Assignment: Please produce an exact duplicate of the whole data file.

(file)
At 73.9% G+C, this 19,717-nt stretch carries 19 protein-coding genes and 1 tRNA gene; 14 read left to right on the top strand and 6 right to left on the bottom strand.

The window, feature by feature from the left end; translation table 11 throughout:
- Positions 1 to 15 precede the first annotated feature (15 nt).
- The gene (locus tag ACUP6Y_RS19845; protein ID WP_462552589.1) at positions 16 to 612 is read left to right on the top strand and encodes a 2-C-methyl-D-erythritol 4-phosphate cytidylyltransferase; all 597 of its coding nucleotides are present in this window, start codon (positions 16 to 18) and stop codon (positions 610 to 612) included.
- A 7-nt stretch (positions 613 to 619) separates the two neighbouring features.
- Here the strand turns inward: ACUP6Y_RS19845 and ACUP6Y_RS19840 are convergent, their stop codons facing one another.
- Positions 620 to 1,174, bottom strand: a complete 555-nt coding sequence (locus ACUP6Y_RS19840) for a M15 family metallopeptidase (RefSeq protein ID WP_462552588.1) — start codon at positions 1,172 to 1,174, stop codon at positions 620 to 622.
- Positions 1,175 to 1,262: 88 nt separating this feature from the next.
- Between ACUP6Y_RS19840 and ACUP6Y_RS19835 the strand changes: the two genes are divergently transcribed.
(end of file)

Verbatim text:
At 73.9% G+C, this 19,717-nt stretch carries 19 protein-coding genes and 1 tRNA gene; 14 read left to right on the top strand and 6 right to left on the bottom strand.

The window, feature by feature from the left end; translation table 11 throughout:
- Positions 1 to 15 precede the first annotated feature (15 nt).
- The gene (locus tag ACUP6Y_RS19845; protein ID WP_462552589.1) at positions 16 to 612 is read left to right on the top strand and encodes a 2-C-methyl-D-erythritol 4-phosphate cytidylyltransferase; all 597 of its coding nucleotides are present in this window, start codon (positions 16 to 18) and stop codon (positions 610 to 612) included.
- A 7-nt stretch (positions 613 to 619) separates the two neighbouring features.
- Here the strand turns inward: ACUP6Y_RS19845 and ACUP6Y_RS19840 are convergent, their stop codons facing one another.
- Positions 620 to 1,174, bottom strand: a complete 555-nt coding sequence (locus ACUP6Y_RS19840) for a M15 family metallopeptidase (RefSeq protein ID WP_462552588.1) — start codon at positions 1,172 to 1,174, stop codon at positions 620 to 622.
- Positions 1,175 to 1,262: 88 nt separating this feature from the next.
- Between ACUP6Y_RS19840 and ACUP6Y_RS19835 the strand changes: the two genes are divergently transcribed.